The shasta daisy thrives in sunny locations in northern gardens but prefers partial shade in southern areas that receive strong afternoon sun. This massive plant reaches a height of 2-½ to 3 feet and produces an abundance of snow-white flowers with bright-yellow centers. When planted in drifts, shasta daisies create depth and dimension in the garden, attracting butterflies and other flying insects. These hardy perennials return each year in larger clumps--except in the Deep South where they are grown as annuals. Propagating by root division in early spring or late fall typically is required every three to five years.
Dig under the root system of the shasta daisy in early spring or late fall with a garden fork or spade. Begin 6 inches from the base of the plant and dig to a depth of 6 to 8 inches. Check that you are not disturbing young roots. Dig all the way around the plant.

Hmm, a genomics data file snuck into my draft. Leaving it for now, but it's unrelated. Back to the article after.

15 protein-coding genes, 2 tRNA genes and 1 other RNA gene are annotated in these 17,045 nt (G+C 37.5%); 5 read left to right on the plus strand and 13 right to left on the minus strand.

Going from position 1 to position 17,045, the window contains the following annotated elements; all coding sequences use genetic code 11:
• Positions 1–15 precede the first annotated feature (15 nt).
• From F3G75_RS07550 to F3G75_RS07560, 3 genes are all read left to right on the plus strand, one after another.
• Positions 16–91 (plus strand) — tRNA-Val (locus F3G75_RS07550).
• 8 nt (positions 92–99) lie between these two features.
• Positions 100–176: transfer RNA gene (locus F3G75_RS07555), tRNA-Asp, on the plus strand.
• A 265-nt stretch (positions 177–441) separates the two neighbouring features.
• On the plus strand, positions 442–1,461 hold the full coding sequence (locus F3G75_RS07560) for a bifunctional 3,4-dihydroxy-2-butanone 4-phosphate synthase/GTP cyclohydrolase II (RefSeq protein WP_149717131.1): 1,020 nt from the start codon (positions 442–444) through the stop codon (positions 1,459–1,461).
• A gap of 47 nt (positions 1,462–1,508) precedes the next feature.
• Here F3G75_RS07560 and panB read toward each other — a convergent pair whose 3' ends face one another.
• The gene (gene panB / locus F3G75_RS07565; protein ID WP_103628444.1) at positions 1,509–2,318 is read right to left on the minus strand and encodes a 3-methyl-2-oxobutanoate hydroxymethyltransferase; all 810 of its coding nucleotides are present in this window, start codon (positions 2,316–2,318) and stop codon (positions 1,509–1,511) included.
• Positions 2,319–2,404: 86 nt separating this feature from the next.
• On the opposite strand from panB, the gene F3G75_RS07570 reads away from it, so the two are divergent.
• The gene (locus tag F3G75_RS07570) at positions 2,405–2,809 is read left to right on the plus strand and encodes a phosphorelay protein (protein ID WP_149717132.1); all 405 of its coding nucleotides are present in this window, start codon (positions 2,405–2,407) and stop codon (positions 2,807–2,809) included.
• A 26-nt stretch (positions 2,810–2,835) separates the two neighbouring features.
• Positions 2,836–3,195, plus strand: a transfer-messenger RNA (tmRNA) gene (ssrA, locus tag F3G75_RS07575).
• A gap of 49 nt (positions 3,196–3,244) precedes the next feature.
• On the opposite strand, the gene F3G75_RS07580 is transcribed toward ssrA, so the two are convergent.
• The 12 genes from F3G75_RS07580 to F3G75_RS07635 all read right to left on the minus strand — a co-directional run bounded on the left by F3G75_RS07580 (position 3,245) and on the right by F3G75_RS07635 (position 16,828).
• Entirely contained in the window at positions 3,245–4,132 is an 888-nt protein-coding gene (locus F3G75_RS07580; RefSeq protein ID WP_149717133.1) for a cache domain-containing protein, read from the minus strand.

Slide the garden fork or spade under the roots of the shasta daisy. Lift the entire plant free of the soil.
Shake the plant gently to remove excess soil from the roots. Remove them with by hand if the clods of soil remain on the roots Ensure that all the roots are readily visible, and it isn't necessary to remove all of the soil.
Pull the plant into several sections by hand. Discard the center of the plant, if it is tough and woody. Check that each section has at least three healthy young shoots and strong roots.
Replant the new daisy plants to the original growing depth in a prepared garden bed. Firm the soil over the roots and around the base of the plant to secure it in place.
Saturate the soil with water to root level. Keep evenly moist until new growth appears, which typically indicates the roots have become established in the new area. Resume normal care.